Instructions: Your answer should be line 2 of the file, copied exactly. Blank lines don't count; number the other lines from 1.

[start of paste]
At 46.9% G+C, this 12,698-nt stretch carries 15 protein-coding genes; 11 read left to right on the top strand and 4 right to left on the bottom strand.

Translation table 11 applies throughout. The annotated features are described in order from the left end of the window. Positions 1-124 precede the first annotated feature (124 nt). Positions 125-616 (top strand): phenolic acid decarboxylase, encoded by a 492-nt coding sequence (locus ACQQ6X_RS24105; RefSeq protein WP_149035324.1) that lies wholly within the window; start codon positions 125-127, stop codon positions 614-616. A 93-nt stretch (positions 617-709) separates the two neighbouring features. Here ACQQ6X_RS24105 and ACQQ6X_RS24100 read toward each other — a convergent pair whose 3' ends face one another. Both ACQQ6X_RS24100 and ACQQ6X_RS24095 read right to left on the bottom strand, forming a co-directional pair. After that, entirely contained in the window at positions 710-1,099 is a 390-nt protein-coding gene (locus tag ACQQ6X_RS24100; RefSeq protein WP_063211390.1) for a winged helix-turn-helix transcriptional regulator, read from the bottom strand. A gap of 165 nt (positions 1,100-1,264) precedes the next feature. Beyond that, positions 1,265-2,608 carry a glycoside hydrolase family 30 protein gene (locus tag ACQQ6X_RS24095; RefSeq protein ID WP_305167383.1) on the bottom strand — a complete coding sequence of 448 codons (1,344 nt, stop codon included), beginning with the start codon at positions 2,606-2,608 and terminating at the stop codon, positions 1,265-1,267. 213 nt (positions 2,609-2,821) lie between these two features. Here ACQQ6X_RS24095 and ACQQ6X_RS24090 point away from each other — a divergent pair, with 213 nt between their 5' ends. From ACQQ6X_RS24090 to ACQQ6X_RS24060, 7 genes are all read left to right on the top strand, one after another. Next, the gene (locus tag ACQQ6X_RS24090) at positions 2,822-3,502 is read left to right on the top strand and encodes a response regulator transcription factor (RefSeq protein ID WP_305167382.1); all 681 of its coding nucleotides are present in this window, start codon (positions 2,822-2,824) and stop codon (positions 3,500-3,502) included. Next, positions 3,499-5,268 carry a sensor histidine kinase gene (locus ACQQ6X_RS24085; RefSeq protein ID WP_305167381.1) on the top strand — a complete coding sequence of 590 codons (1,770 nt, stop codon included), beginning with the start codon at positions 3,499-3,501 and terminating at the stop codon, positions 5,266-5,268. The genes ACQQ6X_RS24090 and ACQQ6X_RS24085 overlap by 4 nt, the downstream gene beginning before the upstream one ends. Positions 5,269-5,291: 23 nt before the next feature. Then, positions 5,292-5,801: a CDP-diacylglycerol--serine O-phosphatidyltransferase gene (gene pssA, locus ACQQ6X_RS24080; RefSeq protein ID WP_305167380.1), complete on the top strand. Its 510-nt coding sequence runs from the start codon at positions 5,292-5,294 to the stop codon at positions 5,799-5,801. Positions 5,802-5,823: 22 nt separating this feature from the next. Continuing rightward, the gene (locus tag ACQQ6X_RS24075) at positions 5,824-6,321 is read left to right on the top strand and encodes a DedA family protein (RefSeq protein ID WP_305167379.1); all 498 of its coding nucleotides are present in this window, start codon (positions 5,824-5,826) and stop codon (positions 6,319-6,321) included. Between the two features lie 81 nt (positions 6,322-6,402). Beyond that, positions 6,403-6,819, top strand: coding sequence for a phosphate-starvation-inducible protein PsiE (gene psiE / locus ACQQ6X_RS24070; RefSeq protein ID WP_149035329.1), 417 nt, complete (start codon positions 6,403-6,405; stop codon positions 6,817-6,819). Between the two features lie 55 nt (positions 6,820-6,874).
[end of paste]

Translation table 11 applies throughout. The annotated features are described in order from the left end of the window. Positions 1-124 precede the first annotated feature (124 nt). Positions 125-616 (top strand): phenolic acid decarboxylase, encoded by a 492-nt coding sequence (locus ACQQ6X_RS24105; RefSeq protein WP_149035324.1) that lies wholly within the window; start codon positions 125-127, stop codon positions 614-616. A 93-nt stretch (positions 617-709) separates the two neighbouring features. Here ACQQ6X_RS24105 and ACQQ6X_RS24100 read toward each other — a convergent pair whose 3' ends face one another. Both ACQQ6X_RS24100 and ACQQ6X_RS24095 read right to left on the bottom strand, forming a co-directional pair. After that, entirely contained in the window at positions 710-1,099 is a 390-nt protein-coding gene (locus tag ACQQ6X_RS24100; RefSeq protein WP_063211390.1) for a winged helix-turn-helix transcriptional regulator, read from the bottom strand. A gap of 165 nt (positions 1,100-1,264) precedes the next feature. Beyond that, positions 1,265-2,608 carry a glycoside hydrolase family 30 protein gene (locus tag ACQQ6X_RS24095; RefSeq protein ID WP_305167383.1) on the bottom strand — a complete coding sequence of 448 codons (1,344 nt, stop codon included), beginning with the start codon at positions 2,606-2,608 and terminating at the stop codon, positions 1,265-1,267. 213 nt (positions 2,609-2,821) lie between these two features. Here ACQQ6X_RS24095 and ACQQ6X_RS24090 point away from each other — a divergent pair, with 213 nt between their 5' ends. From ACQQ6X_RS24090 to ACQQ6X_RS24060, 7 genes are all read left to right on the top strand, one after another. Next, the gene (locus tag ACQQ6X_RS24090) at positions 2,822-3,502 is read left to right on the top strand and encodes a response regulator transcription factor (RefSeq protein ID WP_305167382.1); all 681 of its coding nucleotides are present in this window, start codon (positions 2,822-2,824) and stop codon (positions 3,500-3,502) included. Next, positions 3,499-5,268 carry a sensor histidine kinase gene (locus ACQQ6X_RS24085; RefSeq protein ID WP_305167381.1) on the top strand — a complete coding sequence of 590 codons (1,770 nt, stop codon included), beginning with the start codon at positions 3,499-3,501 and terminating at the stop codon, positions 5,266-5,268. The genes ACQQ6X_RS24090 and ACQQ6X_RS24085 overlap by 4 nt, the downstream gene beginning before the upstream one ends. Positions 5,269-5,291: 23 nt before the next feature. Then, positions 5,292-5,801: a CDP-diacylglycerol--serine O-phosphatidyltransferase gene (gene pssA, locus ACQQ6X_RS24080; RefSeq protein ID WP_305167380.1), complete on the top strand. Its 510-nt coding sequence runs from the start codon at positions 5,292-5,294 to the stop codon at positions 5,799-5,801. Positions 5,802-5,823: 22 nt separating this feature from the next. Continuing rightward, the gene (locus tag ACQQ6X_RS24075) at positions 5,824-6,321 is read left to right on the top strand and encodes a DedA family protein (RefSeq protein ID WP_305167379.1); all 498 of its coding nucleotides are present in this window, start codon (positions 5,824-5,826) and stop codon (positions 6,319-6,321) included. Between the two features lie 81 nt (positions 6,322-6,402). Beyond that, positions 6,403-6,819, top strand: coding sequence for a phosphate-starvation-inducible protein PsiE (gene psiE / locus ACQQ6X_RS24070; RefSeq protein ID WP_149035329.1), 417 nt, complete (start codon positions 6,403-6,405; stop codon positions 6,817-6,819). Between the two features lie 55 nt (positions 6,820-6,874).